The Carrolls served meals at the hotel but only to guests, they could only serve 18 to 20 people in the dining room due to the size it was. One of the most served items in the dining room was claimed to be “The Best New England Clam Chowder in the town of Greece.” It cost only 20 cents. But the neighbors around the hotel would bring kettles to the back door to the kitchen to get them some of Mary’s Clam Chowder.

William Carroll had some strict rules in his hotel. One of the rules was No Children in the Barroom and that included his own children this was probably due to the drinking, smoking, and language of the older gentlemen. One of his other strict rules was towards women, if he saw or caught a woman smoking anywhere in the hotel, he would ask her to leave the hotel.

The was Dancing every Friday night in the dance room otherwise known now as a banquet room these days, each week it could be square dancing, rounds, fox trots, or waltzes, or thru out the night, it could change depending on the music, or who was playing on the stage playing the music. It cost each couple 50 cents to dance the night away starting at 9 pm sharp and ending at 3 am but with drink service cut off at 11 pm in accordance with New York State Law for serving your wines, beers, spirits, and hard drinks, minus water though that they could keep serving after drink service was cut off to the patrons. At intermission during the dances, a table would be set up with refreshments and Hors D’oeuvres in the dance room.

In the Bar room area, there were two pool tables its uncertain if they were for the game of snooker style billiards table or if it is the common pool style billiards table that people would try the game of billiards whether it was a round of 8-ball, 9-ball, 7-ball or the game of snooker billiards at least the tables were not the bumper style table, and if you are interested one of the many types billiard games you can play by going to your local library and checking out a copy of Billiards: The Official Rules and Record Book 2021/2022 edition or any of the other Billiard books in the library.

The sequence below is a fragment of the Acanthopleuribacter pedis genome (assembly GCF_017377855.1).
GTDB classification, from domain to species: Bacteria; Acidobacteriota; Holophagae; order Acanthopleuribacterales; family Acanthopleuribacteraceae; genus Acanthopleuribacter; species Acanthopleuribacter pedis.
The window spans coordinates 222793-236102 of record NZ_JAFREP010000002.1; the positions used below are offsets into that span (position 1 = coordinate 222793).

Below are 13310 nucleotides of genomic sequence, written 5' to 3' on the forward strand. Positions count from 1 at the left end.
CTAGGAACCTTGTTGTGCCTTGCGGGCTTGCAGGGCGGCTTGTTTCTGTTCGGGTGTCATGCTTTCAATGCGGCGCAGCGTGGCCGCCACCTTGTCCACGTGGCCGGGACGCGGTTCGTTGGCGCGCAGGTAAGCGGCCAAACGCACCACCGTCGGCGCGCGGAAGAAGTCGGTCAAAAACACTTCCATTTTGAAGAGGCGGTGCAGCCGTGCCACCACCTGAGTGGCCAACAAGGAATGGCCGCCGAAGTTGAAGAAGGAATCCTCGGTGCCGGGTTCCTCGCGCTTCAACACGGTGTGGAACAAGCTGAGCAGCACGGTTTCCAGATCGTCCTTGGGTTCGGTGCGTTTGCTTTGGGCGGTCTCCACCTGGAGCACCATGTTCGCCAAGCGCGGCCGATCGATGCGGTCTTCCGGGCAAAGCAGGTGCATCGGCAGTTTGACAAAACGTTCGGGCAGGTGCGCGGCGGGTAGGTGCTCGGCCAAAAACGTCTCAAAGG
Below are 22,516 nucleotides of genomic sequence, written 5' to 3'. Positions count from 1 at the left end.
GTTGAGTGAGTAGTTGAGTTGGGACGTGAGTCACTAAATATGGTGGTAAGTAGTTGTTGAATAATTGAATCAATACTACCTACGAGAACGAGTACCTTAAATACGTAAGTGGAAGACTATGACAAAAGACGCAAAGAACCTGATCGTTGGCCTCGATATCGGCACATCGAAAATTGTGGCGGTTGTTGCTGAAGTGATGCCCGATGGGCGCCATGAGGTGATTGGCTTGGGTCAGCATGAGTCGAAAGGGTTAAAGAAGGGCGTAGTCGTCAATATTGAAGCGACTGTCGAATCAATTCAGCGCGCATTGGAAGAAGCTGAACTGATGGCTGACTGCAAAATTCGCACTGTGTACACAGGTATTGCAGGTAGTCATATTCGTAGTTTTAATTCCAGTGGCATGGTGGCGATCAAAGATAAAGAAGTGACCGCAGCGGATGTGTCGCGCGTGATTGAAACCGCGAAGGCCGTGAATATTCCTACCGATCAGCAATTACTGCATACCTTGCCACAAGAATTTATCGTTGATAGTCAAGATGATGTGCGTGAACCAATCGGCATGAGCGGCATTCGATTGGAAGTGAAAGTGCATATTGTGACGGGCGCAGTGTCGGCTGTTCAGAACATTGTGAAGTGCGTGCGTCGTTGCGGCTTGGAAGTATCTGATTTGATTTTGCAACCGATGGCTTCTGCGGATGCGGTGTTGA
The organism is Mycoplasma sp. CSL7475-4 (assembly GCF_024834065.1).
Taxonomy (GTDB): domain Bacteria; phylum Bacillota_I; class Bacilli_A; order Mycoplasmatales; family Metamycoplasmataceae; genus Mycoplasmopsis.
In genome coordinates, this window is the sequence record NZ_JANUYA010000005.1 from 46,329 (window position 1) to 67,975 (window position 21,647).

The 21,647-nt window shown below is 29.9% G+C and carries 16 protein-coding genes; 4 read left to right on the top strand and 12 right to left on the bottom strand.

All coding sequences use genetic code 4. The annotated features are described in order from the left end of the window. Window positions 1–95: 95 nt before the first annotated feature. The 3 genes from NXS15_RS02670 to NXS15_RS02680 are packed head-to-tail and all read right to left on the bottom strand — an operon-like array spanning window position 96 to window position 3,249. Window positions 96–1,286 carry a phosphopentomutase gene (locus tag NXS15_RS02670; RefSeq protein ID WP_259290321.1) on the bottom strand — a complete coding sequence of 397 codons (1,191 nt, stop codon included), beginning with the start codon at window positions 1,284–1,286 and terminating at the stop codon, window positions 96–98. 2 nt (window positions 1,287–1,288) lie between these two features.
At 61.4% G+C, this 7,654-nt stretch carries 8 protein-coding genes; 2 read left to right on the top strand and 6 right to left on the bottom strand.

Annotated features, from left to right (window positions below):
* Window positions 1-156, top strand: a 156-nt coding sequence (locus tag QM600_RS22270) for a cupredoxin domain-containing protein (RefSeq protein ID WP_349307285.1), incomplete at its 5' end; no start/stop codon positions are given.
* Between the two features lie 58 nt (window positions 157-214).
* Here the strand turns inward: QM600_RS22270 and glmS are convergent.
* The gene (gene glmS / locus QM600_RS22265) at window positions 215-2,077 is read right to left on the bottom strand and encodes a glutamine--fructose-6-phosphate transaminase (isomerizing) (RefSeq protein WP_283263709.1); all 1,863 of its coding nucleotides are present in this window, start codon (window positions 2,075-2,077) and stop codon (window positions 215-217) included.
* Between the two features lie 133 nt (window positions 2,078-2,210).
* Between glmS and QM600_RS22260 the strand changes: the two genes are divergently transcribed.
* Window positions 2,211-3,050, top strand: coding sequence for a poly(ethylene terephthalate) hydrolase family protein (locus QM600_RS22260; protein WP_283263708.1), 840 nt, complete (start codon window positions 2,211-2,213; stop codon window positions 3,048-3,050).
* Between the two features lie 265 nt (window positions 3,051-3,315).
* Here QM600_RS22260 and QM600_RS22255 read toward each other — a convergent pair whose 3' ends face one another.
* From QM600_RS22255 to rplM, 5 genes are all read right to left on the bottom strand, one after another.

In the barn behind the hotel, he would have livestock auctions featuring local cattle owners for locals to buy the livestock to have it slaughtered for meat, or those new owners could raise the cattle themselves and have a pasture of their own for their farms. There were a number of different livestock at these auctions. Some were cows, bison, deer, chickens, pigs, sheep, lamb, and even horses that were auctioned off at these cattle auctions the bidders did have to watch out for diseases. Once in a while, there might be regular auctions like household gear, and artwork as well.

That’s Carroll and his son in front of the hotel in this photo
That’s Carroll and his son in front of the hotel in this photo

More on the Elmheart Hotel where Carroll worked before coming here.

The Elmheart Hotel

Manitou Hotel, 1920s, from the Office of the Town Historian
The cover of a promotional booklet for the Manitou Hotel, the 1920s, or the cover of a menu from the 1940s
from the Office of the Town Historian
Barroom Postcard from eBay
Lady Smoking a cigarette 1910s from ebay
Lady Smoking a cigarette 1910s from eBay
Le Billard painted by Jean Béraud
Le Billard painted by Jean Béraud
William Carroll sells hotel to Wilson HIlton Record 1921 July 28
William Carroll sells hotel to Wilson
Hilton Record 1921 July 28